PC Ian Atyeo - his life on the beat

Decorated officer leaves his post as Neighbourhood Beat Manager at the end of the month. The Midweek Herald looks back at his career.

AFTER more than 24 years in the police service, Honiton’s best-known bobby on the beat is leaving the job – a victim of Government spending cuts.

Neighbourhood Beat Manager Ian Atyeo is just 51 and, until recently, fully expected to remain a police officer until he was at least 55.

He will leave his post at the end of the month, having served the community in Honiton for 21 years.

“I didn’t want to leave the job,” he admits. “My arm has been forced because of the spending cuts, which is affecting every force and not just Devon and Cornwall.

“The Chief Constable does not want to lose staff, but tough decisions have to be made.

“I have thoroughly enjoyed my 24-and-a-half years as a police officer.”

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He added: “I have deep regrets about having to leave, but an opportunity came along and I grabbed it with both hands.”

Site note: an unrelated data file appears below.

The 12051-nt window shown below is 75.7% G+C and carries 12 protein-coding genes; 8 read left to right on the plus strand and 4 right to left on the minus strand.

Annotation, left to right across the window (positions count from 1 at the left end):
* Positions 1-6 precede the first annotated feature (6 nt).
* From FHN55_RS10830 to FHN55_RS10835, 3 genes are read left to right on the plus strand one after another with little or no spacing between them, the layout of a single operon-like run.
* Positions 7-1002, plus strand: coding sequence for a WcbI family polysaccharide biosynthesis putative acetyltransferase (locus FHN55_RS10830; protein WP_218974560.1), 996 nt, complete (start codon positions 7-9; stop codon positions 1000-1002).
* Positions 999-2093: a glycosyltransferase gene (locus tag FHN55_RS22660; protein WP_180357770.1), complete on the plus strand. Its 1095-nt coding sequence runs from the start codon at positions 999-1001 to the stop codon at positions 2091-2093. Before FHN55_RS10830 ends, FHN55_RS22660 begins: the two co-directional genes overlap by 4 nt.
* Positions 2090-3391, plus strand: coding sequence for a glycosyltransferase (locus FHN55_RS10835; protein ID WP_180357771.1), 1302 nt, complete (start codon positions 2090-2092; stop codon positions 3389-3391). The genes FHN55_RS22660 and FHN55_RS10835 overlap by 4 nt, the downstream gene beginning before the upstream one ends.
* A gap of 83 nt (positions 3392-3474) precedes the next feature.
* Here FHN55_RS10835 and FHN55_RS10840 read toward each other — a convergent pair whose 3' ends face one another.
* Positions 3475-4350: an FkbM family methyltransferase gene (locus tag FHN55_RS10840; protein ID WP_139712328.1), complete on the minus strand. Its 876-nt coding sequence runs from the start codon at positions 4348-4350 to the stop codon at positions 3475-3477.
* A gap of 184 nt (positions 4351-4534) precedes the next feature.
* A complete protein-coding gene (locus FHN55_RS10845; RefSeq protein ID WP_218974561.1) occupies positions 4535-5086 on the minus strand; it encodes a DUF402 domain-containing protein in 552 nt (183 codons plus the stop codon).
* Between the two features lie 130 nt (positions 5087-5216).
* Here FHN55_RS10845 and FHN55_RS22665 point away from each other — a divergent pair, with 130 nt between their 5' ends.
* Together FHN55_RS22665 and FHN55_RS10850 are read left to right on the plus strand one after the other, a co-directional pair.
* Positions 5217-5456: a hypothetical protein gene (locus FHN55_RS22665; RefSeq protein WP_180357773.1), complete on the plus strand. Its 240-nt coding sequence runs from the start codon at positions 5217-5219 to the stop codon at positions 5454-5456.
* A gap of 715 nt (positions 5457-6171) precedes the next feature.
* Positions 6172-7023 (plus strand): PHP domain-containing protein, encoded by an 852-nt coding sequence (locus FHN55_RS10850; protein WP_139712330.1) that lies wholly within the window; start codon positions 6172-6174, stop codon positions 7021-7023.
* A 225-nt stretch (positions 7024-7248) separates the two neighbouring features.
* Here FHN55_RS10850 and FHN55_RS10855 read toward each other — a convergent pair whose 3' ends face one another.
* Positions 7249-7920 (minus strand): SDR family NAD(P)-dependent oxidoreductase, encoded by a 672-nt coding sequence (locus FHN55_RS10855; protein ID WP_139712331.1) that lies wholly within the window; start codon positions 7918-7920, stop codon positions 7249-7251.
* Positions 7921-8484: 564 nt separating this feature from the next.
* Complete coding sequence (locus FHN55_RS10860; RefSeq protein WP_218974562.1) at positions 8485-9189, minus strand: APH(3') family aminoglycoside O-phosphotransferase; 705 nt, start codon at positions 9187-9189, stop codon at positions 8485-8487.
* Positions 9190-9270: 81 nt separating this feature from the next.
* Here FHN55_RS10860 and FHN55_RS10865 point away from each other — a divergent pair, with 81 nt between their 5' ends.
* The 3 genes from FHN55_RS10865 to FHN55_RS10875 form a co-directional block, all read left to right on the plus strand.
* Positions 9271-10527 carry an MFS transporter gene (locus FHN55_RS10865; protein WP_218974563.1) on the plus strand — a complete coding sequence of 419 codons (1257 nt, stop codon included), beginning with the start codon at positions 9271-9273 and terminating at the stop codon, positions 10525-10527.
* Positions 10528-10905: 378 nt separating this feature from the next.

From next month, PC Atyeo will start life in ‘civvy street’. He is to take on a civilian role in logistics at the police headquarters in Middlemoor, Exeter.

He strongly suspects he will have less time to enjoy a round of golf, but hopes to keep up his role as referee of the five-a-side football league at Honiton Sports Centre.

Policing is in PC Atyeo’s blood. He has happy memories of his late father going on patrol as a Special Constable in Wellington.

But, policing is, in fact, PC Ateyo’s second career.

He left school at 16 and joined the Royal Navy, serving aboard aircraft carrier HMS Hermes and later Type 21 frigates, seeing action during the Falklands conflict.

Following the birth of his daughter, he decided he wanted to spend more time with his family and left the armed forces after 11 years.

He joined the police service in October 1986 and has witnessed huge changes to the uniform, safety equipment and legislation.

“The equipment has improved immensely,” PC Atyeo said.

“The cars we drive now are so much better than they were.

“They didn’t have computers when I joined.”

One of the biggest changes to local policing has been the introduction of Police Community Support Officers. Honiton was one of two towns to trial the initiative and, in the beginning, had 10 PCSOs. That number has now been reduced to four.

“When it was first mooted, we were all up in arms,” he said.

“People in Honiton had never seen so many uniforms.